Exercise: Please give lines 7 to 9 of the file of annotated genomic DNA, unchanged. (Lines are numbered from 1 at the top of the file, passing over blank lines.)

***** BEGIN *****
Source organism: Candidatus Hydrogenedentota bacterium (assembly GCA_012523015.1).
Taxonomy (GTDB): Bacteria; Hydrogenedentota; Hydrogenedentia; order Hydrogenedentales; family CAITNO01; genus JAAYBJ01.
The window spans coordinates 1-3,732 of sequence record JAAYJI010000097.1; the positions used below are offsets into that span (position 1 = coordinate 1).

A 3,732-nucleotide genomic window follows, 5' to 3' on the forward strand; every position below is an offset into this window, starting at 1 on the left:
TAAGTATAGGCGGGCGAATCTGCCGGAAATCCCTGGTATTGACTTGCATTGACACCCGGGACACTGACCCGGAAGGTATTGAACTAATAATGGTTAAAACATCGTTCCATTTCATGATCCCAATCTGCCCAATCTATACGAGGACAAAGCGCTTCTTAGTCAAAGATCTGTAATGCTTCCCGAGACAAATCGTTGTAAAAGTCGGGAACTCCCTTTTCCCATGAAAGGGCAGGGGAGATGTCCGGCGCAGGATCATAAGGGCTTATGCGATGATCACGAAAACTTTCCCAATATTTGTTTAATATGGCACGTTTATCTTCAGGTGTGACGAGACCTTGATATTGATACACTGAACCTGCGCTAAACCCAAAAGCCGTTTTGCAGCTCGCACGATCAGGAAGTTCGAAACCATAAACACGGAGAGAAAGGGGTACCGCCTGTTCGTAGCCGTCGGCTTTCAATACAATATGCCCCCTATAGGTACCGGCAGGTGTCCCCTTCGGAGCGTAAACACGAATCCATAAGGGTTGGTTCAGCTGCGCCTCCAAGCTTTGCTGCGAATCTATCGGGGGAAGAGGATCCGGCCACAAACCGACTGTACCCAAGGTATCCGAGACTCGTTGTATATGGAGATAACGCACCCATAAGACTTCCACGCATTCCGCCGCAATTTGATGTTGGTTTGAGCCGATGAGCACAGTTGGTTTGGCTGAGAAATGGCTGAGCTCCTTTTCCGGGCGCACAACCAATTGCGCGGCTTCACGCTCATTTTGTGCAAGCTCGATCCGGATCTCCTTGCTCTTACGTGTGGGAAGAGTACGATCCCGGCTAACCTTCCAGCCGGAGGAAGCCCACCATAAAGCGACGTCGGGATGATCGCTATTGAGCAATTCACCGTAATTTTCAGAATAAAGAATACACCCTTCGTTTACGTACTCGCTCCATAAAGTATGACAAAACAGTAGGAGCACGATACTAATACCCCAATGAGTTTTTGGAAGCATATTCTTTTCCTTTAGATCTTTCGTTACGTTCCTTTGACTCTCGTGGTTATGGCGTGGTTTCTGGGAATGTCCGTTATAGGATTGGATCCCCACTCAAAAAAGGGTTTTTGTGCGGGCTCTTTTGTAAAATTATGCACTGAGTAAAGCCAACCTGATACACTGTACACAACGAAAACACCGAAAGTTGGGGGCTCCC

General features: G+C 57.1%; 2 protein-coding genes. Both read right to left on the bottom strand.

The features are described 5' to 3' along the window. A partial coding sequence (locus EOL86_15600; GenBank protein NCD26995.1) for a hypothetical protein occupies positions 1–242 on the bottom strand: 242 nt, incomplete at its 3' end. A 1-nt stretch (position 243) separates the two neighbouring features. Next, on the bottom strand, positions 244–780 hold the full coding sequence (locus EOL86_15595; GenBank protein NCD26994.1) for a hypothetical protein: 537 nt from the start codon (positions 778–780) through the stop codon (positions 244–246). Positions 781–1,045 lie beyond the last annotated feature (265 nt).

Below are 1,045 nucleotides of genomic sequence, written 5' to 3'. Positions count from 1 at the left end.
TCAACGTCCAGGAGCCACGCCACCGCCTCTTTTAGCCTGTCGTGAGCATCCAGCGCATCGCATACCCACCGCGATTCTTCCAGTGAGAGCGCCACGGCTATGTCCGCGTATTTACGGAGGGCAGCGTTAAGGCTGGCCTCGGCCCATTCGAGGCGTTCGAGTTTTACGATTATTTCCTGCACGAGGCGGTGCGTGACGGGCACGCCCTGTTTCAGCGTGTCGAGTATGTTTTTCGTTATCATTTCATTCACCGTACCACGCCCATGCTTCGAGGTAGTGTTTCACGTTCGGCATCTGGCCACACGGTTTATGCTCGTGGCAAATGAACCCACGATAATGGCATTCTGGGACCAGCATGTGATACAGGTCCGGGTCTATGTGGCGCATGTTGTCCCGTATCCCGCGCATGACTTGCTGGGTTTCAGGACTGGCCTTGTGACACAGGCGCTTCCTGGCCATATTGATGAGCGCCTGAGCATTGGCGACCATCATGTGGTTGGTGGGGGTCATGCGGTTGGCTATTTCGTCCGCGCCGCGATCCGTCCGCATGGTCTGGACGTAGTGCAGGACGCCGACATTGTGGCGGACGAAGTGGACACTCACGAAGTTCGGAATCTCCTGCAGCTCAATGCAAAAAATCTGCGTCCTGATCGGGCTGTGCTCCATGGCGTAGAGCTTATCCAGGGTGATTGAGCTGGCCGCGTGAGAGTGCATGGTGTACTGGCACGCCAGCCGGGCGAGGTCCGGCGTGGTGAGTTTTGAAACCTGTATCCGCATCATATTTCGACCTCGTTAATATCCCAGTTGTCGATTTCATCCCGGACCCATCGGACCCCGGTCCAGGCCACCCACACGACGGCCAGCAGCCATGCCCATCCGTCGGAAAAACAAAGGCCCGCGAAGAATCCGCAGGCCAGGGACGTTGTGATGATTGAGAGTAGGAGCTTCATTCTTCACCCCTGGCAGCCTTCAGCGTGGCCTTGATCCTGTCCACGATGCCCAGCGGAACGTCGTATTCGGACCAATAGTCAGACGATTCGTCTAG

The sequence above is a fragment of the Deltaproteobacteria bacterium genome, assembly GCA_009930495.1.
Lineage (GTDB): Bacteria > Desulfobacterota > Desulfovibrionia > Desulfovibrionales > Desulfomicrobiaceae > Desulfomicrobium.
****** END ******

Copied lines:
The features are described 5' to 3' along the window. A partial coding sequence (locus EOL86_15600; GenBank protein NCD26995.1) for a hypothetical protein occupies positions 1–242 on the bottom strand: 242 nt, incomplete at its 3' end. A 1-nt stretch (position 243) separates the two neighbouring features. Next, on the bottom strand, positions 244–780 hold the full coding sequence (locus EOL86_15595; GenBank protein NCD26994.1) for a hypothetical protein: 537 nt from the start codon (positions 778–780) through the stop codon (positions 244–246). Positions 781–1,045 lie beyond the last annotated feature (265 nt).

Below are 1,045 nucleotides of genomic sequence, written 5' to 3'. Positions count from 1 at the left end.
TCAACGTCCAGGAGCCACGCCACCGCCTCTTTTAGCCTGTCGTGAGCATCCAGCGCATCGCATACCCACCGCGATTCTTCCAGTGAGAGCGCCACGGCTATGTCCGCGTATTTACGGAGGGCAGCGTTAAGGCTGGCCTCGGCCCATTCGAGGCGTTCGAGTTTTACGATTATTTCCTGCACGAGGCGGTGCGTGACGGGCACGCCCTGTTTCAGCGTGTCGAGTATGTTTTTCGTTATCATTTCATTCACCGTACCACGCCCATGCTTCGAGGTAGTGTTTCACGTTCGGCATCTGGCCACACGGTTTATGCTCGTGGCAAATGAACCCACGATAATGGCATTCTGGGACCAGCATGTGATACAGGTCCGGGTCTATGTGGCGCATGTTGTCCCGTATCCCGCGCATGACTTGCTGGGTTTCAGGACTGGCCTTGTGACACAGGCGCTTCCTGGCCATATTGATGAGCGCCTGAGCATTGGCGACCATCATGTGGTTGGTGGGGGTCATGCGGTTGGCTATTTCGTCCGCGCCGCGATCCGTCCGCATGGTCTGGACGTAGTGCAGGACGCCGACATTGTGGCGGACGAAGTGGACACTCACGAAGTTCGGAATCTCCTGCAGCTCAATGCAAAAAATCTGCGTCCTGATCGGGCTGTGCTCCATGGCGTAGAGCTTATCCAGGGTGATTGAGCTGGCCGCGTGAGAGTGCATGGTGTACTGGCACGCCAGCCGGGCGAGGTCCGGCGTGGTGAGTTTTGAAACCTGTATCCGCATCATATTTCGACCTCGTTAATATCCCAGTTGTCGATTTCATCCCGGACCCATCGGACCCCGGTCCAGGCCACCCACACGACGGCCAGCAGCCATGCCCATCCGTCGGAAAAACAAAGGCCCGCGAAGAATCCGCAGGCCAGGGACGTTGTGATGATTGAGAGTAGGAGCTTCATTCTTCACCCCTGGCAGCCTTCAGCGTGGCCTTGATCCTGTCCACGATGCCCAGCGGAACGTCGTATTCGGACCAATAGTCAGACGATTCGTCTAG